The departure of Amber Rudd over the Windrush scandal should also mean the end of the government’s “hostile environment”, a baton the former home secretary picked up from her predecessor – and the architect of the policy – Theresa May. But this is something that is not just confined to the Home Office.
The murder of Stephen Lawrence 25 years ago, and the watershed Macpherson report that followed, brought to public attention the fact that racism does not just manifest itself as physical violence or personal abuse, but can also be institutional. William Macpherson defined it as the “collective failure of an organisation to provide an appropriate and professional service to people because of their colour, culture, or ethnic origin”.
Such failures on Windrush are stark. Commonwealth citizens – who have lived and worked in this country for decades – losing their jobs, prevented from coming home after travelling overseas, denied NHS treatment, threatened with deportation, held in detention centres or even deported. To borrow a phrase from the prime minister’s inaugural speech, these are burning injustices – black people being “treated more harshly by the criminal justice system”. And these injustices flow directly from the government’s hostile environment policy and its decision in 2014 to remove protection for Commonwealth citizens. They are institutional. The Windrush scandal has exposed the very worst of this government.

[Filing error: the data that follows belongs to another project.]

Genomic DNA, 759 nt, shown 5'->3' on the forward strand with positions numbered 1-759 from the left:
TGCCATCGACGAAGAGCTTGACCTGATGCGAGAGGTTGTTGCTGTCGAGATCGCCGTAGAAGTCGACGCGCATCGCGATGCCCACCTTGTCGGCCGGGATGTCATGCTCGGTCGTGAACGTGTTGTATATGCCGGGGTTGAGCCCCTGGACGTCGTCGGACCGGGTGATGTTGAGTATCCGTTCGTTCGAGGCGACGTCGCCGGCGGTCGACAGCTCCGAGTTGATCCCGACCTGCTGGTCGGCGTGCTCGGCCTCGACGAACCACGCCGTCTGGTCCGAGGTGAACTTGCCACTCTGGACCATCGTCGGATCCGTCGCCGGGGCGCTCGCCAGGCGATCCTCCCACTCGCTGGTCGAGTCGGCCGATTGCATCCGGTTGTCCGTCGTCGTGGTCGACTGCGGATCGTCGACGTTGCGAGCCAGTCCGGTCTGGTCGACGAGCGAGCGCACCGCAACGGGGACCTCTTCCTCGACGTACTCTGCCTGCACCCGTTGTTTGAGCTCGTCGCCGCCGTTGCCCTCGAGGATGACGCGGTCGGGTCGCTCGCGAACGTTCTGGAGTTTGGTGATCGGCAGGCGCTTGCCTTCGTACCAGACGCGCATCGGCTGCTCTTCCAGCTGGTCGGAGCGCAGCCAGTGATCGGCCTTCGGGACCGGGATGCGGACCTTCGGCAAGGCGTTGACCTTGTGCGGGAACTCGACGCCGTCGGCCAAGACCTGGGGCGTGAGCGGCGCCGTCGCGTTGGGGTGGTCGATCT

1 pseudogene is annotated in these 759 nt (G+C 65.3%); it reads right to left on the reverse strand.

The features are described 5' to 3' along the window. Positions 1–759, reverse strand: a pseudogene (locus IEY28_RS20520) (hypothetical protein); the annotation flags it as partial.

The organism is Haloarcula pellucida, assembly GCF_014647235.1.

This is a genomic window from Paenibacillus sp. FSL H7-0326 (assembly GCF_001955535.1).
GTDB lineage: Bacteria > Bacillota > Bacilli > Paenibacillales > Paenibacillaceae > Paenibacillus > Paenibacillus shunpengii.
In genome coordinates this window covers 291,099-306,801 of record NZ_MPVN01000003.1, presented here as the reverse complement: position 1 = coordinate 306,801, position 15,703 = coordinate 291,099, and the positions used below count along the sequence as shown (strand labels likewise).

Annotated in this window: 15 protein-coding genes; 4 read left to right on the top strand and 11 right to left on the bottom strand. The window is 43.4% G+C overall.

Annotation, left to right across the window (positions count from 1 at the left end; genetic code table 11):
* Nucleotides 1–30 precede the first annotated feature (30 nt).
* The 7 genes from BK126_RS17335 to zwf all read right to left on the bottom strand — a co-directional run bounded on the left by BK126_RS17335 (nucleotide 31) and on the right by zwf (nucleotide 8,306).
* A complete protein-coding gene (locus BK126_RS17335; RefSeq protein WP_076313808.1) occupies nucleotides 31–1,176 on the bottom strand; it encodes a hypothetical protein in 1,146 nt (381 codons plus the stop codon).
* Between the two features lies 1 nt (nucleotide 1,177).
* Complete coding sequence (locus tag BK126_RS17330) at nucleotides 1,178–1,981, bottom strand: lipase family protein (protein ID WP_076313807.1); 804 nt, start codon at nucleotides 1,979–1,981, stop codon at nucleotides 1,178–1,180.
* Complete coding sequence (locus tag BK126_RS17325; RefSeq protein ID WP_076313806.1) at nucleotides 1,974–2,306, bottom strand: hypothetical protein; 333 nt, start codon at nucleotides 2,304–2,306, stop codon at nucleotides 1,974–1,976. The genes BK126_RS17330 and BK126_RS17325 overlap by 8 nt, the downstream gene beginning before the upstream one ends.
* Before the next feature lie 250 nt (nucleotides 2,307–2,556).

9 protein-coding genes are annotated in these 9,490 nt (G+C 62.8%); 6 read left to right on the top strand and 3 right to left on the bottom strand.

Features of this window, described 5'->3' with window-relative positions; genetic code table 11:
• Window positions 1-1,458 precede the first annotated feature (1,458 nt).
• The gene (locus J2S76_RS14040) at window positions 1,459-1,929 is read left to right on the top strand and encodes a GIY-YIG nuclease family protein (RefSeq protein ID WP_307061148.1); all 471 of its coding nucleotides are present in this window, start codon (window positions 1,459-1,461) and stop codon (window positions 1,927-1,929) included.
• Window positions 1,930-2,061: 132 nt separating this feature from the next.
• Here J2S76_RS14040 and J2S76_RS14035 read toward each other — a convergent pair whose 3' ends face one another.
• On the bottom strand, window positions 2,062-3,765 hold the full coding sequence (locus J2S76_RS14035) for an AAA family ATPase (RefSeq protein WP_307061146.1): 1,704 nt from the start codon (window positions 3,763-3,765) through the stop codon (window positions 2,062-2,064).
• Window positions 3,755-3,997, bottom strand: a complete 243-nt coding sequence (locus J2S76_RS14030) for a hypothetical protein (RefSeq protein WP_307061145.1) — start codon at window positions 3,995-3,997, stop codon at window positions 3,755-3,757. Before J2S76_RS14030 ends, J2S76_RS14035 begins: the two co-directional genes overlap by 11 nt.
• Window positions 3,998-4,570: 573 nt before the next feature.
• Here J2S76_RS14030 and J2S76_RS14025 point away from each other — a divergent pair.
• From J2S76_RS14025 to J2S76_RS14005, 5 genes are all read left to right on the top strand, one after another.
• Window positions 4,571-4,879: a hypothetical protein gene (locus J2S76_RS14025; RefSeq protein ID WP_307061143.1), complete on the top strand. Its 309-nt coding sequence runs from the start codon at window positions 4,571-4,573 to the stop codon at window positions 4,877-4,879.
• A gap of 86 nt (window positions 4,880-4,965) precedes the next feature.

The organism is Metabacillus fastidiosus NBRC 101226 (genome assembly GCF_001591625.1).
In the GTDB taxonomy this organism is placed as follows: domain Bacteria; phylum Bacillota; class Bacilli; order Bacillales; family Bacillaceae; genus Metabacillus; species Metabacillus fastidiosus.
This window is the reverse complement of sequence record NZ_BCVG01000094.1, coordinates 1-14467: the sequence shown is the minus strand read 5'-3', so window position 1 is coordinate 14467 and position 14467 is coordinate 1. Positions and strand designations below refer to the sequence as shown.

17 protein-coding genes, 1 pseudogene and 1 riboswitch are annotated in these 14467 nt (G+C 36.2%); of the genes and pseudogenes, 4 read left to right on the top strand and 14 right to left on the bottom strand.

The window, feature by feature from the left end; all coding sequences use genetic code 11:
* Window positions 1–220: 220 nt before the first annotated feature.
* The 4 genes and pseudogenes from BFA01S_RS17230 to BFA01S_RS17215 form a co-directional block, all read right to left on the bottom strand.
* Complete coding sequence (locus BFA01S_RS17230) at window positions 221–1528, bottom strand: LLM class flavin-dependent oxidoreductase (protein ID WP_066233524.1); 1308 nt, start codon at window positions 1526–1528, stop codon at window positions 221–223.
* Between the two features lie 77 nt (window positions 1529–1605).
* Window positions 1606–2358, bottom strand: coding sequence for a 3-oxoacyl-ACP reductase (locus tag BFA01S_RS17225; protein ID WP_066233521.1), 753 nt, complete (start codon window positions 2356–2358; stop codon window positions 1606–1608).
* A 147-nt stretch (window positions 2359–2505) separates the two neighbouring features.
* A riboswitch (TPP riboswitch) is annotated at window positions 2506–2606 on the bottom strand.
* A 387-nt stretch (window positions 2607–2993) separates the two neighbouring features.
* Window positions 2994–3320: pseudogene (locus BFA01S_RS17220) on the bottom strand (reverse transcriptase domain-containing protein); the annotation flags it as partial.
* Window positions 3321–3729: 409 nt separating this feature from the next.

This government may have reported on its race disparity audit but, in truth, this just brings together data we already knew – that people from diverse communities face multiple layers of disadvantage. We are still waiting for the government to act on its findings.
Wherever you look, black, Asian and minority-ethnic people are disproportionately affected by government policies, and have to jump additional hurdles to succeed. It’s the same hostile environment.
Recent reports have exposed the profoundly shocking fact that in 2016, May’s first year as prime minister, not a single one of the 339 black Caribbean applicants to the government’s civil service fast stream scheme – which identifies and trains up the next generation of senior civil servants – was successful